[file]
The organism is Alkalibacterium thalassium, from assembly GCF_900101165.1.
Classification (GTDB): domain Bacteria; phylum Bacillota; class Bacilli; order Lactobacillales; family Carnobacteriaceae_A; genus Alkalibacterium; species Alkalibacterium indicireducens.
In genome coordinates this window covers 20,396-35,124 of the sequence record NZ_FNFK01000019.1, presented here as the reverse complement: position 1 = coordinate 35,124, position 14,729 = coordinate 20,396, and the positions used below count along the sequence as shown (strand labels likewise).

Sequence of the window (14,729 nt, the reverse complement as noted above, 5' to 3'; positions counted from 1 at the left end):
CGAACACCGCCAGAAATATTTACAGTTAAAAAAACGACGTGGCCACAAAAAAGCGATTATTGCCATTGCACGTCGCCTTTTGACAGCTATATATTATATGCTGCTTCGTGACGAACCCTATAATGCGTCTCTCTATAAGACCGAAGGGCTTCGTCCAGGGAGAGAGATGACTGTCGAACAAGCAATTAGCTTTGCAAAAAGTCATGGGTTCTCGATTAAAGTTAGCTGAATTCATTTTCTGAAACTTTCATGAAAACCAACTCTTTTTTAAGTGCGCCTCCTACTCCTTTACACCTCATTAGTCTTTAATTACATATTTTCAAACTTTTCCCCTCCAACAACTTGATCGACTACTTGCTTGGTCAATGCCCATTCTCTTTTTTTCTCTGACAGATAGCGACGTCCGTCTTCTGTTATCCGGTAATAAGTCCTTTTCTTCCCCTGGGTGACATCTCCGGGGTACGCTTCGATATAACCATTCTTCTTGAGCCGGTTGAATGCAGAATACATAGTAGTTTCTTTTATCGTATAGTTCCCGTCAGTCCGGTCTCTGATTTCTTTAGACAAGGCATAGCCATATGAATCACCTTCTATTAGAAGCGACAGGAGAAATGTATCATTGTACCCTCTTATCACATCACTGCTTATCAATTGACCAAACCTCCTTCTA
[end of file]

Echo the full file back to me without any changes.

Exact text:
The organism is Alkalibacterium thalassium, from assembly GCF_900101165.1.
Classification (GTDB): domain Bacteria; phylum Bacillota; class Bacilli; order Lactobacillales; family Carnobacteriaceae_A; genus Alkalibacterium; species Alkalibacterium indicireducens.
In genome coordinates this window covers 20,396-35,124 of the sequence record NZ_FNFK01000019.1, presented here as the reverse complement: position 1 = coordinate 35,124, position 14,729 = coordinate 20,396, and the positions used below count along the sequence as shown (strand labels likewise).

Sequence of the window (14,729 nt, the reverse complement as noted above, 5' to 3'; positions counted from 1 at the left end):
CGAACACCGCCAGAAATATTTACAGTTAAAAAAACGACGTGGCCACAAAAAAGCGATTATTGCCATTGCACGTCGCCTTTTGACAGCTATATATTATATGCTGCTTCGTGACGAACCCTATAATGCGTCTCTCTATAAGACCGAAGGGCTTCGTCCAGGGAGAGAGATGACTGTCGAACAAGCAATTAGCTTTGCAAAAAGTCATGGGTTCTCGATTAAAGTTAGCTGAATTCATTTTCTGAAACTTTCATGAAAACCAACTCTTTTTTAAGTGCGCCTCCTACTCCTTTACACCTCATTAGTCTTTAATTACATATTTTCAAACTTTTCCCCTCCAACAACTTGATCGACTACTTGCTTGGTCAATGCCCATTCTCTTTTTTTCTCTGACAGATAGCGACGTCCGTCTTCTGTTATCCGGTAATAAGTCCTTTTCTTCCCCTGGGTGACATCTCCGGGGTACGCTTCGATATAACCATTCTTCTTGAGCCGGTTGAATGCAGAATACATAGTAGTTTCTTTTATCGTATAGTTCCCGTCAGTCCGGTCTCTGATTTCTTTAGACAAGGCATAGCCATATGAATCACCTTCTATTAGAAGCGACAGGAGAAATGTATCATTGTACCCTCTTATCACATCACTGCTTATCAATTGACCAAACCTCCTTCTA